- Ár Teaghlaigh: Our Family
- Faces of Genealogy
- Interviewing Family
- Finding Irish Ancestors: Research Aids
- 'Orphans' List of 1847 - The Great Famine
- The Act of Union Black List 1800/1801
- Geographical & Political Designations
- Civil Registration Districts
- Latin Terms
- Copyright and Disclosures
- About Me
Friday, November 11, 2011
Remembrance Day: Today I remember for a friend who cannot
I have a friend, John, a friend with Alzheimer's, and today 'Lest We Forget' has special meaning for me, because I am remembering for my friend who cannot.
John has been a friend of my family for a very long time. I first met him, through his daughter, when I was a teenager going to a new school in grade 13. On the way to school, on the very first day, I noticed his daughter and I were walking in the same direction, down the same streets. After a while we stopped and asked each other if we were headed to the same school. His daughter had a familiar lilt in her voice, and on the way to school I learned that her family were recent emigrants from County Down, Ireland. Later that day, on the walk home, John's daughter introduced me to her dad. From that day we were friends.
Many years passed and, as sometimes happens, people lose touch. Both John's daughter and I moved far away from our family homes, and from each other, but John and his wife Jean stayed close to my parents. One year John's wife passed away; a couple of years later my own father died. A friendship grew between John and my mom, a friendship my brother and I were very happy about. John and Mom came to rely upon one another; they are best friends. John and Mom happily share stories with one another about their spouses, about their lives in Ireland, about their world travels. I love to talk to John about his family, and his life in Ireland and around the world.
John served in the British Merchant Marine, supplying military bases and ships around the Mediterranean, and not quite fulfilling his wish to 'see the world' before he settled down. My mom always reminds him how lucky he was that Jean, the love of his life, was still waiting for him when he finally returned to Ireland. John has a great sense of humour, and a very relaxed way about him, that makes him so easy to talk to. Talking to John is in some ways a little like having a dad once again.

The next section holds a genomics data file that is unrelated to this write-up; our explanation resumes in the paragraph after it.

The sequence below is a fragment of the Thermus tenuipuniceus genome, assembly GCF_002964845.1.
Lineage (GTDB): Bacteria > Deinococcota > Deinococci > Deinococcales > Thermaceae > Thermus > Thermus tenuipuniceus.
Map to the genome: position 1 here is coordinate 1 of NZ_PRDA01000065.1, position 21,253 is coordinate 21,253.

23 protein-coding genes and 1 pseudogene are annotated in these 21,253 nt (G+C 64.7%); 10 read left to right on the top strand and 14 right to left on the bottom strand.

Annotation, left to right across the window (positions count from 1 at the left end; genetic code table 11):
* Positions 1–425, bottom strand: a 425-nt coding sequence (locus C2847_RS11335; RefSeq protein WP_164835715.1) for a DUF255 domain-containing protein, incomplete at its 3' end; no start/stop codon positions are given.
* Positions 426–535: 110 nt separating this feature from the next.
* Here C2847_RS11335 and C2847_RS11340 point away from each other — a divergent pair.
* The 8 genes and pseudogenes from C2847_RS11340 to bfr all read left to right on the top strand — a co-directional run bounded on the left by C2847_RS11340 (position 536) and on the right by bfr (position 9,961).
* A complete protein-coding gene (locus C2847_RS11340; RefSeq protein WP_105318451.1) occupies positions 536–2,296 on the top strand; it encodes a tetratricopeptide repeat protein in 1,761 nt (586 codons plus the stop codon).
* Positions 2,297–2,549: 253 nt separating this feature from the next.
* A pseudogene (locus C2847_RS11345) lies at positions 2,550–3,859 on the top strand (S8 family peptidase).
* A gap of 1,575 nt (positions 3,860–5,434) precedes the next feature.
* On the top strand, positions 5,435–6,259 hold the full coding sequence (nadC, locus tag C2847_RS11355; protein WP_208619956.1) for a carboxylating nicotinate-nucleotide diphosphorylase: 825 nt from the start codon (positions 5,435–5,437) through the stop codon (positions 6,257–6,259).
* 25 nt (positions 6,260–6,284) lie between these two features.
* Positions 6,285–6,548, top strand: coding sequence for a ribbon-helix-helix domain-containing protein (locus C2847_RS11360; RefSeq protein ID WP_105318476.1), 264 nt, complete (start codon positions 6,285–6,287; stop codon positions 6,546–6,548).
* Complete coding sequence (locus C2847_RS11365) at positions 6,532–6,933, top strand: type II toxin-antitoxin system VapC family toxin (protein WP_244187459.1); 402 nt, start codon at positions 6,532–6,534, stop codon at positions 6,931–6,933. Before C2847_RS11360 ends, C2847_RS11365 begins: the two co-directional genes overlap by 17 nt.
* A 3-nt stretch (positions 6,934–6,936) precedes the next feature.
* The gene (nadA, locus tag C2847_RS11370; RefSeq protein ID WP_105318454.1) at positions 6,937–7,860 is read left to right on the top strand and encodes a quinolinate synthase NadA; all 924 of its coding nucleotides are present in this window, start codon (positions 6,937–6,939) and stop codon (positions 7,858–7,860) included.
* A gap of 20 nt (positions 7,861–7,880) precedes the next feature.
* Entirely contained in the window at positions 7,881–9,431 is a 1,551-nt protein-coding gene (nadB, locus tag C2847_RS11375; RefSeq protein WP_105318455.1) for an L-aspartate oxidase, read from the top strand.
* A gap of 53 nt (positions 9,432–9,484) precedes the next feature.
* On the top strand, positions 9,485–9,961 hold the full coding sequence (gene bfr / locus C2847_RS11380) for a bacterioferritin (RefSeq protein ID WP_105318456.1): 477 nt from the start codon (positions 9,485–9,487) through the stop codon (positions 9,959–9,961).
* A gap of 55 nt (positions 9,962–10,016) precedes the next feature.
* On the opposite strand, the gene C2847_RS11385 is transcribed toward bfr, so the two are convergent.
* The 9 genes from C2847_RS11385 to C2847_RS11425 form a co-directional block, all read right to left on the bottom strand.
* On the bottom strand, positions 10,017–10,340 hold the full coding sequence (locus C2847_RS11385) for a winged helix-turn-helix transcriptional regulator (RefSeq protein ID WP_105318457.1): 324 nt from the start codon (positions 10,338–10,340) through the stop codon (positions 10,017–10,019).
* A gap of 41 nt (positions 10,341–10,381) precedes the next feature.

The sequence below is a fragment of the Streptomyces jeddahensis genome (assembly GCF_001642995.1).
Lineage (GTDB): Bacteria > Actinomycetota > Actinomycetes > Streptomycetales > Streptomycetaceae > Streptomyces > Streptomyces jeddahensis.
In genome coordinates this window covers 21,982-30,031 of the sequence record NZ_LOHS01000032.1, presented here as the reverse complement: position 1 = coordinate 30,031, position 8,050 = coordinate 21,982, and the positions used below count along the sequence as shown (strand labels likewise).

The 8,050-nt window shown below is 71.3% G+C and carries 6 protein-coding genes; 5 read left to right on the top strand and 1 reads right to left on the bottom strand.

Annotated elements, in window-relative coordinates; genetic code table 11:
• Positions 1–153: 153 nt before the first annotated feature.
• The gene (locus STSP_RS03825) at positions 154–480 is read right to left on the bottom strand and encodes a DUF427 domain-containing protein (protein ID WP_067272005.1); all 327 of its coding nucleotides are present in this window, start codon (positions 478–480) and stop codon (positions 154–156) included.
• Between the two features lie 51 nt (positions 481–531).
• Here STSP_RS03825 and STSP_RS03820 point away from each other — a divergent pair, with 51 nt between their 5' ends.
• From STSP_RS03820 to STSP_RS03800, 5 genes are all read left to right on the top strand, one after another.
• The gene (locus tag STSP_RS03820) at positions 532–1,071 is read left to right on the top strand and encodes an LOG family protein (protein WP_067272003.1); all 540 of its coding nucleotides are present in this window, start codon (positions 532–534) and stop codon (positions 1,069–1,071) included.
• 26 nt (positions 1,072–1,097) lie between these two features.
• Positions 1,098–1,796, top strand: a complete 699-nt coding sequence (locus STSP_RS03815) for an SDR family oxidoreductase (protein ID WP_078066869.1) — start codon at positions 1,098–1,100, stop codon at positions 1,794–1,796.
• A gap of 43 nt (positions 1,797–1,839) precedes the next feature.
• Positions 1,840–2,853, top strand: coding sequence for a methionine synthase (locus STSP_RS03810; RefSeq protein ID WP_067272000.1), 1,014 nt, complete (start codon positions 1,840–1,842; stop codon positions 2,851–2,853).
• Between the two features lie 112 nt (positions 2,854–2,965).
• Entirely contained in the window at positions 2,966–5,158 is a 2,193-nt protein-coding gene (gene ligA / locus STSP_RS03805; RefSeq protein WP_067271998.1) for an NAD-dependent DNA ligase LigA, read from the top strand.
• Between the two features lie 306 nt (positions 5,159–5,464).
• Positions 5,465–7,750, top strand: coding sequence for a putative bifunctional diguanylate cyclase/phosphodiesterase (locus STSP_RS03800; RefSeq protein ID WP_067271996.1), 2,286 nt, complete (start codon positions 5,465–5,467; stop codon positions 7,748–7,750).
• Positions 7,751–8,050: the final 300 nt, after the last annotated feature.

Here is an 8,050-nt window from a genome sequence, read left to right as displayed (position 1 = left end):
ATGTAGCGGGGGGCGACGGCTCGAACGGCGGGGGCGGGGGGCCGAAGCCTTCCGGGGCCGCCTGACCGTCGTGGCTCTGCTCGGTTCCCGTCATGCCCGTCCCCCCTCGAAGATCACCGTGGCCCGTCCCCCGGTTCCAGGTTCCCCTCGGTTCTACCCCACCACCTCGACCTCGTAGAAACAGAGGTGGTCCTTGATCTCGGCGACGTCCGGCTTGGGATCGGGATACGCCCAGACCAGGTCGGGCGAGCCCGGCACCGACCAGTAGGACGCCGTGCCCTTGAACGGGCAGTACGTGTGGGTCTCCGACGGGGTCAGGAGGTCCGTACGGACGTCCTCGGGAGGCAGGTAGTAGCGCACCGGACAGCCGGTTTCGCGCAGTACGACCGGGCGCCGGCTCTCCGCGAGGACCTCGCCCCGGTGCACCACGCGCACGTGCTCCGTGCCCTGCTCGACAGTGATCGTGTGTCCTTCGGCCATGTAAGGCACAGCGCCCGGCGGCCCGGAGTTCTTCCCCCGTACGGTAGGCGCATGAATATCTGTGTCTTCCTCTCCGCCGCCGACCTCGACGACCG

My friend John has Alzheimer's disease, and so there are times when he no longer knows who I am.
Sometimes he thinks I'm a neighbour who lives in his village in County Down, and he asks me if my husband and I are going to go dancing on Saturday night. I always answer yes, because if I could travel back in time with my friend John, that is exactly what we would do.
Occasionally he'll say he needs to get ready to leave the house, to take the train into Belfast for a football match. I ask him if instead he'll stay awhile and tell me more about his brothers, and to my relief he does. I don't want him to open the door and discover that Belfast, and the football match, are a million miles away from here.
All of John's siblings are dead; all taken by Alzheimer's disease. It is a truth too cruel to contemplate. Although they are all gone, they live in that part of John's memory which is still very much alive, and he tells me about them. It is as though we could walk down through the village at any moment and meet them.
My mom tells me that each time I visit with John, after I leave, he comments that I am 'a nice lady', and then more often than not, he asks her who I am.
During World War Two, John lost friends on the battlefields of Europe, young men who left the village, never to return. Today, on this Remembrance Day, I am remembering them for my friend John.